Thriving in today’s big data world, we look for data metrics to substantiate everything we do. In marketing and advertising, this adage certainly holds true: not everything that counts can be counted (such as word-of-mouth marketing), and not everything that can be counted counts.
As marketing professionals look for measurable results to validate efforts and identify opportunities for improvement, it is important to understand that not all gems can be weighed – and just because something can be weighed doesn’t make it a gem. As President and Chief Strategy Officer for a healthcare branding, marketing and advertising firm, I encourage clients to choose meaningful criteria that, if successful, substantiates the success of the rest. You cannot reasonably track and measure everything, so be strategic: mine insights that are and will be most worthwhile as your organization works to fulfill its mission and achieve its vision.
“If a measurement matters at all, it is because it must have some conceivable effect on decisions and behavior. If we can’t identify a decision that could be affected by a proposed measurement and how it could change those decisions, then the measurement simply has no value.”
– Douglas W. Hubbard, Author, How to Measure Anything: Finding the Value of “Intangibles” in Business
Measurements that can’t guide action and strategy are vanity metrics – findings that look good on paper but don’t really mean anything. By contrast, key performance indicators (KPI) provide valuable information to guide behavior and/or decision making. KPIs become guiding principles indicating if and where change is needed.
Here’s a quick look at some key considerations in establishing this process:
- Agree to goals early on during the strategic marketing planning process.
- Determine with your key stakeholders what your measures are, and then set clear processes to monitor and track them. Depending on your goals, appropriate measures may include patient/new patient volume, market share, share of voice, retention rates, physician engagement, patient satisfaction, web traffic, call volume and/or market position.
- Gain adoption and trust in the process for data collection, analysis and reporting to ensure subsequent engagement on the reported results.
Collect and Connect
- Partner with key vendors to supply or help capture accurate data.
- Always ask new customers how and where they heard about you.
- Dig deep into processes within the organization to ensure data is being captured at all your key touchpoints (admitting, ER, registration, medical records, call center, outpatient clinics).
- Link organizational revenue to your marketing efforts (earned, paid and owned) to understand customer behavior, utilization and downstream revenue effects.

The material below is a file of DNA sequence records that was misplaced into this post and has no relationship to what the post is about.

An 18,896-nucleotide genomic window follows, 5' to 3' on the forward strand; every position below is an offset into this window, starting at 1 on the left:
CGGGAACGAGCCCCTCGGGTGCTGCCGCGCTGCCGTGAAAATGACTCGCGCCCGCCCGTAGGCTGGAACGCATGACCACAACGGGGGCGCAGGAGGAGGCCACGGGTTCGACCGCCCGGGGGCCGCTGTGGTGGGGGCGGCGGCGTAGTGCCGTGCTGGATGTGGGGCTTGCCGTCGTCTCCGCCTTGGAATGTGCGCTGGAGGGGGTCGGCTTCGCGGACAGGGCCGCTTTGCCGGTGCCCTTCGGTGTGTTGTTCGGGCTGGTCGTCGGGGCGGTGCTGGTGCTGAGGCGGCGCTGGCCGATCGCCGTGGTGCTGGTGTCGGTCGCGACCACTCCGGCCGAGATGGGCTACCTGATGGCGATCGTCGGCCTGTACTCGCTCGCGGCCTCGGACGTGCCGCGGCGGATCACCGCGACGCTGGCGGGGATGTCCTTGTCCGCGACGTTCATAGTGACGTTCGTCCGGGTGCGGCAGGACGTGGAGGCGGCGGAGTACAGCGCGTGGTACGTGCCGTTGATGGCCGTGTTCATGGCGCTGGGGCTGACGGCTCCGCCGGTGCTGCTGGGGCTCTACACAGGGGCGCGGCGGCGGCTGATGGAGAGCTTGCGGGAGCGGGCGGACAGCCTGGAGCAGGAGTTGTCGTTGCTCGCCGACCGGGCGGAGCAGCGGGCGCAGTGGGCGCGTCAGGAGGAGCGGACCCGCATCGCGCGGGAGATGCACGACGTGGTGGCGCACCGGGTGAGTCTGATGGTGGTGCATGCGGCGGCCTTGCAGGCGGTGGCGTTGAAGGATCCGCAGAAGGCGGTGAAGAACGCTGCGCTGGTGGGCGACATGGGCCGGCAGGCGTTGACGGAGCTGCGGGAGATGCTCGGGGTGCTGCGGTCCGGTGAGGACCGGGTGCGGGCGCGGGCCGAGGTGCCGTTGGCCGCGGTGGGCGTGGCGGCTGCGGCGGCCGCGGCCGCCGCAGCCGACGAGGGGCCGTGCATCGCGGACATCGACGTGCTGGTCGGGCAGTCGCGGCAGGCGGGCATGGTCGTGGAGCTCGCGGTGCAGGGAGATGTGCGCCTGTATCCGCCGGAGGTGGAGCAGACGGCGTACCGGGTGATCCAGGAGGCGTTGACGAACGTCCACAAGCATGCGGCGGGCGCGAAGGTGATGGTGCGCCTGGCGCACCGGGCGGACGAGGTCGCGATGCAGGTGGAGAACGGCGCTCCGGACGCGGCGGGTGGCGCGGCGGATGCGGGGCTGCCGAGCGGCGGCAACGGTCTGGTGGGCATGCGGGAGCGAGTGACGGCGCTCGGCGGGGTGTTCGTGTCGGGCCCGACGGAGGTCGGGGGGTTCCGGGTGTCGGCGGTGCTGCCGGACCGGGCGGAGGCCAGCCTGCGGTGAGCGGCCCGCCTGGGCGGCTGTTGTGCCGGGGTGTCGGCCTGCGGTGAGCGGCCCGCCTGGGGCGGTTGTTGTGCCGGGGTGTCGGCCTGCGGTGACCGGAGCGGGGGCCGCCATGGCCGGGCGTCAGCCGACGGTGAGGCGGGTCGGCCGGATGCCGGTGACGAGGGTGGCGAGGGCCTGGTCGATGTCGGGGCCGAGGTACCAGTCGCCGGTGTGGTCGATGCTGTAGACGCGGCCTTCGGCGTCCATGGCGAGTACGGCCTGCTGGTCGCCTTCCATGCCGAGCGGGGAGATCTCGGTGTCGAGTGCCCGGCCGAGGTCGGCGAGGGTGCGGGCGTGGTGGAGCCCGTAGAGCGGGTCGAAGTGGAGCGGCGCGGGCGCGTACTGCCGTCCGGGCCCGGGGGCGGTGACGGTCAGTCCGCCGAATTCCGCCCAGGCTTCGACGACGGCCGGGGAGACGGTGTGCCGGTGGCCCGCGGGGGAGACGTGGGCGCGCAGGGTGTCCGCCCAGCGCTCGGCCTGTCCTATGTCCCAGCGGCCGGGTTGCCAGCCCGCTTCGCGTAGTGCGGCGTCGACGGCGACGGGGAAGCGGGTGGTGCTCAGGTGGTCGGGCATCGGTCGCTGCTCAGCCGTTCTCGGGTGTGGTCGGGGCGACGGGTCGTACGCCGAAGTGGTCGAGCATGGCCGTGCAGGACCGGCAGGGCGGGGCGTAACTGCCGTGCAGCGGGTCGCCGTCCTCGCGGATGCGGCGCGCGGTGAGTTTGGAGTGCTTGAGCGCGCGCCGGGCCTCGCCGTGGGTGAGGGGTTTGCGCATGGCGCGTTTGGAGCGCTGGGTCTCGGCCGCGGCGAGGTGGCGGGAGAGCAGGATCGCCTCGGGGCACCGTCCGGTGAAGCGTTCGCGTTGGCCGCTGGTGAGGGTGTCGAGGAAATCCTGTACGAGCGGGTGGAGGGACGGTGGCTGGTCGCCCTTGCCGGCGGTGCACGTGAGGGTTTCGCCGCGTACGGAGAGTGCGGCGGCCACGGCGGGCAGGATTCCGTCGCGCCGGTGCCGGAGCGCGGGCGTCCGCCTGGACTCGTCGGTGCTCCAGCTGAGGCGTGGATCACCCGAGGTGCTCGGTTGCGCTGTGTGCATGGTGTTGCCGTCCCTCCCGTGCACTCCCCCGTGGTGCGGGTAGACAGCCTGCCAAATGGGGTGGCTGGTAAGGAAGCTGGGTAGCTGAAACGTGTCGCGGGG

Analyze and Report
- Use a dashboard metric report to consistently track and monitor key measures and see trends over time. Choose the high-level key metrics that represent overall success.
- Go beyond reporting to actually analyze the data to see the “so what.” Data always tell stories.
- The dashboard will allow you to see where you are driving both customer and new customer volume/revenue. It is very powerful and worth the time it takes to establish as an operational imperative to the strategic growth of the organization.
The American Marketing Association (AMA) has stated that “in order to be taken seriously as business savvy, marketers must develop capabilities around performance evaluation.” AMA advises taking time to systematically review the full spectrum of possible measures and select those that fit best with your goals for the brand strategy development process. A “tight focus on key business metrics and the simplest way to communicate them” is imperative for optimizing both the relevance and the impact of what you’re evaluating.
Accurate measures must be custom, relevant and meaningful to each organization. Rather than preoccupying yourself with measures and metrics that aren’t relevant or actionable, use targeted, tangible metrics as a guide instead. Doing so will provide the clarity and insight you need to determine successful efforts, quantify progress, bring clarity to your efforts, substantiate your work and leverage results to better position your work as key to organizational success and growth.
About the Author
Julie Amor, President and Chief Strategy Officer for Dobies Health Marketing, has 30 years of experience elevating healthcare brands. Share your thoughts with her by tweeting @DobiesGroup, connecting with us on LinkedIn, or by commenting on our Facebook page.